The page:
Goal: minimize bookkeeping

Resource management adds weight to a game, in both good and bad ways. Not all games demand complex resource management, but I think it is better to let the nature of the game determine rules requirements rather than neglecting the consequences of encumbrance due to the hassle of using cumbersome mechanics. There are simple systems which yield benefits for gameplay similar to complex calculations of weight carried.

  • Approximate encumbrance. One significant item per point of strength or some flat limit are both well-tested. Abstract encumbrance rather than bothering with details such as weights, which probably requires players to use a spreadsheet or other computerized prosthetic. See the Lamentations of the Flame Princess encumbrance rules (2013 Rules & Magic, page 38, free no-art version; still too heavy for me, but usable) and Papers & Pencils (making encumbrance work) for the recent ground zero of usable encumbrance rules. Historically, Dragon Warriors (by Morris and Johnson), back in 1985, used a flat limit of ten significant items, with minor adjustments based on character strength.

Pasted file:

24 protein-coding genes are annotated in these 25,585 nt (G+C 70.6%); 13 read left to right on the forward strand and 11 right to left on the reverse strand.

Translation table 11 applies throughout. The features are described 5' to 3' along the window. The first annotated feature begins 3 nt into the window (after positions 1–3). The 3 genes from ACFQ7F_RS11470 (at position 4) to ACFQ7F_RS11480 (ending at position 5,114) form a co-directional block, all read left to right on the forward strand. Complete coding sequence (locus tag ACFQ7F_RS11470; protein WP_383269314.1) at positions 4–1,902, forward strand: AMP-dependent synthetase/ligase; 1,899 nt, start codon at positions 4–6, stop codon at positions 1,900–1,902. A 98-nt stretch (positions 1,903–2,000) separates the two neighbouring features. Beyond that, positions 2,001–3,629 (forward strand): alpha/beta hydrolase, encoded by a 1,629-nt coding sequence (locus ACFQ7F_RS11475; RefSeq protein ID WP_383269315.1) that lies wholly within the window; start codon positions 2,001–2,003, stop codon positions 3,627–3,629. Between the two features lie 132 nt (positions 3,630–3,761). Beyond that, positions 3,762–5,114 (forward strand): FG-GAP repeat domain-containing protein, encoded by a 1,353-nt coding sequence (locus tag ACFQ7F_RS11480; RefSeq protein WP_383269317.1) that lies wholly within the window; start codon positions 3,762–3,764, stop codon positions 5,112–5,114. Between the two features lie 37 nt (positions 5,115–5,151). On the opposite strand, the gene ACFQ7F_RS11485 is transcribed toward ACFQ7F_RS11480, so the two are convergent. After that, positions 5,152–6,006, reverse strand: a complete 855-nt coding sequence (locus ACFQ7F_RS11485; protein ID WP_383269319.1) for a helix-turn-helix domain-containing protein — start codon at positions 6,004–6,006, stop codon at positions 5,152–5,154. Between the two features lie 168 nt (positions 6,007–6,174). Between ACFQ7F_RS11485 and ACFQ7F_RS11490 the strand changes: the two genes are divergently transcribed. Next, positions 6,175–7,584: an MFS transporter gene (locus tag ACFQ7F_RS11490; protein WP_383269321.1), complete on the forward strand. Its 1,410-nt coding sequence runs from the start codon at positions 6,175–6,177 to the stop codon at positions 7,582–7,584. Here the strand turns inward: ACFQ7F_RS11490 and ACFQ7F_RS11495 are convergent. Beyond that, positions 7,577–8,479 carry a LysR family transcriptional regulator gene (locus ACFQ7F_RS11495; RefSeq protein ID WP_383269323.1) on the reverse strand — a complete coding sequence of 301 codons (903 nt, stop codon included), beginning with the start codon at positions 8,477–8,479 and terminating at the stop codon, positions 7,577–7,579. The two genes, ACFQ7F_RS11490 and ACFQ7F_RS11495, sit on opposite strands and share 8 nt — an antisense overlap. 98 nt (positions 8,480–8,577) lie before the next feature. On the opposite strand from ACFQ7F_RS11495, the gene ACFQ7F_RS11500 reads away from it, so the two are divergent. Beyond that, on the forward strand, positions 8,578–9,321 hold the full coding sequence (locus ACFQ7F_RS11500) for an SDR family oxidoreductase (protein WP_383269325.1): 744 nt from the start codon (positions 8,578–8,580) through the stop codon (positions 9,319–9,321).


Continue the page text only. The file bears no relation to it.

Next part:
• Overload the encounter die or use a hazard die for timekeeping and event engine. Winter can be a potential downtime event outcome (with a nod to Torchbearer) as can various other events. This makes a setting live without requiring complex tracking or Tolkien-style world building on the part of the referee and builds such fictional developments into the core gameplay workflow.
  • Randomize the exhaustion of consumables, such as with a Black Hack style usage die, event engine outcome, or overloading an action test (such as attack roll or ability check). The illogical edge cases are easy to handle. Similar rules have been around at least since the Necromunda ammo roll1, and probably earlier, but have only become popular in D&D type games over the last few years (see archive of this 2011 intwischa post).